If you just want to escape from the hustle and bustle of the city and have a quick weekend get-away with your family or friends, Potipot Island should be on your list.
How to Get There
Our group went here by private vehicle. We left Quezon City by 11pm and arrived at around 5am in front of our boatman’s house. Travel is roughly 6 hours if without traffic but it may be longer if you are on commute. From Steve’s house (our boatman) we parked our car then walked to the boat dock, five minute away. Steve’s assistants brought our heavy things in tricycle and went ahead of us. By the time that we arrived at the boat dock, it is still dark and can’t see the Island from afar. There is no electricity supply in the island so the thing that makes us identify where the island is located is the flickering spotlight in the beach front. We waited for dawn to see clearly our boat travel going to the Island. Travel from boat dock to Potipot Island is roughly around 5 minutes.
Where to Stay
Entrance fee to the Island is Php100 for day tour and Php300 for overnight. There are no hotels or Inns available in Potipot Islands aside from few cottages or “kubo” for rent (Php1,500). Tent rentals are also available but it is not a service provided on the island. You have to tell your boatman that you’re planning to rent one. Tent rental is Php300 which can accommodate for 2pax. Better yet bring your own tent to save some money.
There is no potable water supply in the Island nor a store where you can buy it from, so we advice that you buy your own water supply and foods at the jump-off. You can ask your boat man as well.
Tip: You can get the number of your boatman. So if you need some supplies, you can simply ask them to deliver it to you, but with an additional fee, of course.
There are shower rooms and toilet in the island but the water supply can lose pressure if there are many simultaneous users. There are manual pump wells in the island which provides a more reliable supply of water. Good thing that there are bucket and pail in each toilet, but can go to other cubicle if the previous users used two bucket and did not return it after use.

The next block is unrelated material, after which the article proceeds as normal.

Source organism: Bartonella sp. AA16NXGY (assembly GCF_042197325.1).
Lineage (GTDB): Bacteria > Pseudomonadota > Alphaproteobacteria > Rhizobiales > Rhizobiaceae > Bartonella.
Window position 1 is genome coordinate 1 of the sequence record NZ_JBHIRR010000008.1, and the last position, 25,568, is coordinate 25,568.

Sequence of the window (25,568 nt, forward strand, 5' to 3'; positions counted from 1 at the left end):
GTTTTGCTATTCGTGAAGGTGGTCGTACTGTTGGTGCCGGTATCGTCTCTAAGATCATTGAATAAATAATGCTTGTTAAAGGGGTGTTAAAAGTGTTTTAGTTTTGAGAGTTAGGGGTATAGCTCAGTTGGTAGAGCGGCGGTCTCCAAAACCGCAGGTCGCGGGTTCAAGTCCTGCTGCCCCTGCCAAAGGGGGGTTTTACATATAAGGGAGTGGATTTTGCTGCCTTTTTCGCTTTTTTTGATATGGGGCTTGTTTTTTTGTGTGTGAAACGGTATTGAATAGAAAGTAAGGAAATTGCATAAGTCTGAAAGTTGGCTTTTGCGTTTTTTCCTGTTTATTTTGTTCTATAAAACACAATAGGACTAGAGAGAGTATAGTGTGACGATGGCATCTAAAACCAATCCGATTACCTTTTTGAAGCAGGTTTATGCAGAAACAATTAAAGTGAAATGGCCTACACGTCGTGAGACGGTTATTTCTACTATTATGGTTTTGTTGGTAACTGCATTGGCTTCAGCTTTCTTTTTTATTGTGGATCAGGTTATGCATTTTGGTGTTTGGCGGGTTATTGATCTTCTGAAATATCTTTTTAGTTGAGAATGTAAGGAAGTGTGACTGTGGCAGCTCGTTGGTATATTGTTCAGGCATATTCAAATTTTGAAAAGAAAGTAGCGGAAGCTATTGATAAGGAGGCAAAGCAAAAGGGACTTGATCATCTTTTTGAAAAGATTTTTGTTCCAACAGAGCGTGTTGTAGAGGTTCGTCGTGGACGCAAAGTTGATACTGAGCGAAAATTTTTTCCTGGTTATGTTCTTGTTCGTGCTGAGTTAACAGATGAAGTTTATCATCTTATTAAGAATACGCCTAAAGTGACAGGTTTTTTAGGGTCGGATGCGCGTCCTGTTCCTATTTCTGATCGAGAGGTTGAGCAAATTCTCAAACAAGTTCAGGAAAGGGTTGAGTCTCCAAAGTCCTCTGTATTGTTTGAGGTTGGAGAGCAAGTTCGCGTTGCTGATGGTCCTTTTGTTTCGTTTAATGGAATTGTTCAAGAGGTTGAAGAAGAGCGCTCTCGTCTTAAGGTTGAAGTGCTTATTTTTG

What to Do in Potipot Island
1. Walk Around the Island
The island is small and you could walk around the whole island for 20 minutes. The island is generally peaceful. You will see other guests doing the same as yours; taking pictures, swimming, beach bumming or building sand castles at the beach front, cooking their dishes, lying lazily on their tent or strolling the Island. Walk and you will see the peaceful and unexplored part of the Island.
2. Chill and Lay beside the Beach
The island has a white sand beach and clear water though there are some dead sea grass floating in the water. If you will swim, choose the area where dead sea grass are not vast. The water is itchy and a little salty. There is no beach sports here, I wish the Potipot Management will set up Beach volleyball court on the dead parts of the Island.Potipot Island, Zambales – Lovers in the City
4. Cook your own dish and Go Picnic
There’s an area where you can cook and grill the food you brought. Just bring your own matches, charcoal or find dried woods around. We observed that some guests do not know how to set fire on the coal, and the caterers are helpful enough to assist them. What makes me happy in our Potipot Island stay is I see families eating bare hand and happily talking with each other sans their gadgets.
Depending on the weather, there are time that it is very windy and it is not conducive for you to go set up your tent and go camping. Bonfire is prohibited. If you will set up your tent, choose the location a tree and near the cooking or toilet area.During our stay, we originally brought our tent and even rented a spare from our boat man. We have successfully set up but the weather went dark and very windy so we decided to rent a “kubo” which costed 1,500php. At night, one of the care takers offered an improvised light source for Php300 but we opted out since we brought an emergency light which we are confident will be sufficient for the whole night.So charge your power banks and your phones, your headlamps and whatever light source available for you especially if you will be staying overnight or longer.
Tip: If you do not want to sleep in kubo with no light source, you can book an accommodation nearby and go to Potipot on day tour only.
6. Pose with this Iconic Tree House
Potipot Island is one of the destinations that we really appreciate. The place were enhanced but not destroyed. It forces you to practice the basic of humanity; sleep, eat, chat with friends and family, swim and appreciate nature. We were able to chat with the souvenir vendor named kuya Lawrence. He is really polite and he said that he also offers supply delivery and cooking of foods as his side gig.
Here is Steve’s Family who assisted us during our stay. Let’s support our co Filipino in their local businesses in tourism. And practice the Leave No Trace policy.